New website upgrades! What’s new

NDIS Portal Verdict: Good IT System, Bad Change Management

The review Christian Porter set up into the NDIS Portal is in. And it is not good news for the NDIA. Roland Naufal outlines key elements of the PWC report

By Roland Naufal

Updated 15 Apr 20244 Sept 2016

The review Christian Porter set up into the NDIS Portal is in. And it is not good news for the NDIA.

The review found that the NDIA was provided with an IT system that met all its requirements. But NDIA did not think through all the work needed to introduce the new IT system.

Having the right IT product is not enough, the right product only works if people know how to use it and it has good quality data within it.

Change management was MIA

Although the NDIA had the right IT platform, it’s change management processes were “found to be immature, absent and/or late”. The review has told the NDIA that it needs to do two things better: engagement with stakeholders and hold people accountable within the NDIA.

The key message from the review is that stakeholder engagement is a priority for the NDIA. The portal was a big change for NDIA planners, providers, participants and self-managing participants. The NDIA did not map out all these different stakeholders and have specific communications products to meet their needs. This meant that the NDIA did not have tailored training and communications materials for the key groups using the portal.

Because the NDIA wasn’t communicating clearly, the data State governments provided did not meet the IT system data requirements, leading to a delay in getting state data in the system.

The report recommends that the NDIA develop a comprehensive stakeholder map. Within this map there would be a plan of how to communicate IT changes to the key groups, including providers, participants and those self-managing. As well as matching these groups with the level of support they might need when the systems change in the future.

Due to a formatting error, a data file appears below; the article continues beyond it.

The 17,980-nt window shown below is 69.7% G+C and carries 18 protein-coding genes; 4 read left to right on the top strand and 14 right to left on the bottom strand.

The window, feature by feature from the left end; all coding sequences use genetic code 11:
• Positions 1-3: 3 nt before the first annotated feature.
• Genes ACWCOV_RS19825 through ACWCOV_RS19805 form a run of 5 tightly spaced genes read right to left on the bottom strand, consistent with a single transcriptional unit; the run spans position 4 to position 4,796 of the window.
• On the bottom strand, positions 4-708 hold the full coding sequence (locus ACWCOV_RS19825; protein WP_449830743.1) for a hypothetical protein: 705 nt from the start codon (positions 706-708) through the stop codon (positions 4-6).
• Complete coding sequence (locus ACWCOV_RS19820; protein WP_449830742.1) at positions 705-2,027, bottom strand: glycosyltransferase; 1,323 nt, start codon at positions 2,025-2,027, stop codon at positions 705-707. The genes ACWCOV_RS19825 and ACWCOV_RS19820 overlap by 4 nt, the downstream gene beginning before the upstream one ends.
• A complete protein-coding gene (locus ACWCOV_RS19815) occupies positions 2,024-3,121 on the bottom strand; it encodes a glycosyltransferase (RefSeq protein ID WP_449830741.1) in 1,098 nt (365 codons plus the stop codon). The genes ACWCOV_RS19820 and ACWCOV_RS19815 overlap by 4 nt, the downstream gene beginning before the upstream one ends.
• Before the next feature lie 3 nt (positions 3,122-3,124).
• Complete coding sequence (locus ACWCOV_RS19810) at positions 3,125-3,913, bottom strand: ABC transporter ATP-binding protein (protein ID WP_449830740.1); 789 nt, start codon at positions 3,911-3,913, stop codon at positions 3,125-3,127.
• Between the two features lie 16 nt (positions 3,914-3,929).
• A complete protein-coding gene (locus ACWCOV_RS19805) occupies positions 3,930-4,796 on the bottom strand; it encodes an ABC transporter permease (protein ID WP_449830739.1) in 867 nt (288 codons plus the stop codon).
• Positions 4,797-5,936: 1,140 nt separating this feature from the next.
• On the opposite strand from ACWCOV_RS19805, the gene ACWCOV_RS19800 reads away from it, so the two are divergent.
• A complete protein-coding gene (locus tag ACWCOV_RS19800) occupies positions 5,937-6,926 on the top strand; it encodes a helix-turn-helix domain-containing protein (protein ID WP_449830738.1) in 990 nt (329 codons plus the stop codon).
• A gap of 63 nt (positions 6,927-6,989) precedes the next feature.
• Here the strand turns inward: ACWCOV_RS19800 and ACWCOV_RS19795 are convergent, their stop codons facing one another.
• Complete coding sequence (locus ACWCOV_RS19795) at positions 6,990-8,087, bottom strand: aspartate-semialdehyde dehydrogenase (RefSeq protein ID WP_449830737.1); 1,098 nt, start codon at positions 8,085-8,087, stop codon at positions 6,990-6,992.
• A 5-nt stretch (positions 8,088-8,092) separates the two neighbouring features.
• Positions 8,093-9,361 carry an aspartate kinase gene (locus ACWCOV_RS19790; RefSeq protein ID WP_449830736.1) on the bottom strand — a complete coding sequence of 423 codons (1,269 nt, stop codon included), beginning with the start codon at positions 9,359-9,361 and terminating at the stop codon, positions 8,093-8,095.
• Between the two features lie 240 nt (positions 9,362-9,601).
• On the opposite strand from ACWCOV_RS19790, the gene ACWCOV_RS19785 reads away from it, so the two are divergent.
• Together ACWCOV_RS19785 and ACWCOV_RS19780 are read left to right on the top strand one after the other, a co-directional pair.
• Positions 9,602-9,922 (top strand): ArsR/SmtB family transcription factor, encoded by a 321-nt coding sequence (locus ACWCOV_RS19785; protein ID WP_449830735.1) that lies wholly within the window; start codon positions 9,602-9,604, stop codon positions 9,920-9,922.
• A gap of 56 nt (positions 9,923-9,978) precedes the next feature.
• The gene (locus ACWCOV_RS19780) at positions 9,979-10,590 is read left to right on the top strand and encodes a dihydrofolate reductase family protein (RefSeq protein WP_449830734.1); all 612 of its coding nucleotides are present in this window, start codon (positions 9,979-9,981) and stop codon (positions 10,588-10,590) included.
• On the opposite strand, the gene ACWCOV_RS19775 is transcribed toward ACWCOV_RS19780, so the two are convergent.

The second key finding is that the NDIA has a “lack of clear organisational accountability” when it comes to the portal. While this is more of an internal problem for the NDIA, the result is that a Chief Operating Officer will be appointed who reports to David Bowen (NDIA CEO). This person will take charge of managing key changes like the portal and can act quickly and decisively when there is a problem.

Lessons for the future

The review also removes blame from Christian Porter as the responsible minister, finding that he “did not receive adequate updates on payment performance so was unable to understand the magnitude of the problem”. No doubt this will further stress the relationship between the NDIA and the Federal Government.

Between the Census failure and the NDIA portal, the government will be ratcheting up the information that the NDIA provides it over the next few years as we transition to full scheme.

The NDIA portal failure is also a lessons to all providers out there currently looking at making a change to their IT system. While the NDIA is a big organisation with its own set of issues, the lessons in change management are the same for all organisations making an IT change.

If you are a provider thinking about introducing a new IT system, the review into the portal provides three key lesson:

  1. Make sure someone is accountable and has the authority to deal with problems as you roll out new IT. They should have also developed contingency plans in case things don’t work out, and your executive should move to Plan B if things aren’t on track, rather than pushing ahead with a Plan A that is likely to fail.
  2. Develop a communications plan for everyone affected by the change. Sounds simple, but it doesn’t always happen. You need to know who will be impacted, what they need for the change and how you will support them.
  3. Keep your board in the loop and be honest about the risks. No heads rolled (yet) in the NDIA’s portal review, but if this was a service provider having these financial troubles and getting this kind of bad press, the Board may have taken stronger action! The review found that NDIA’s risk identified was great, but then they didn’t act on the problems thrown up in the risk identification. Make sure you’re not just identifying risks for your board are senior management team, but also acting to address those risks.

The review into the NDIA’s IT system can be found here:


Roland Naufal

Explore DSC

Subscribe to the newsletter you’ll actually want to read

Learn from the humans obsessed with Australia’s NDIS. 50,000 readers strong.

Explore DSC Learning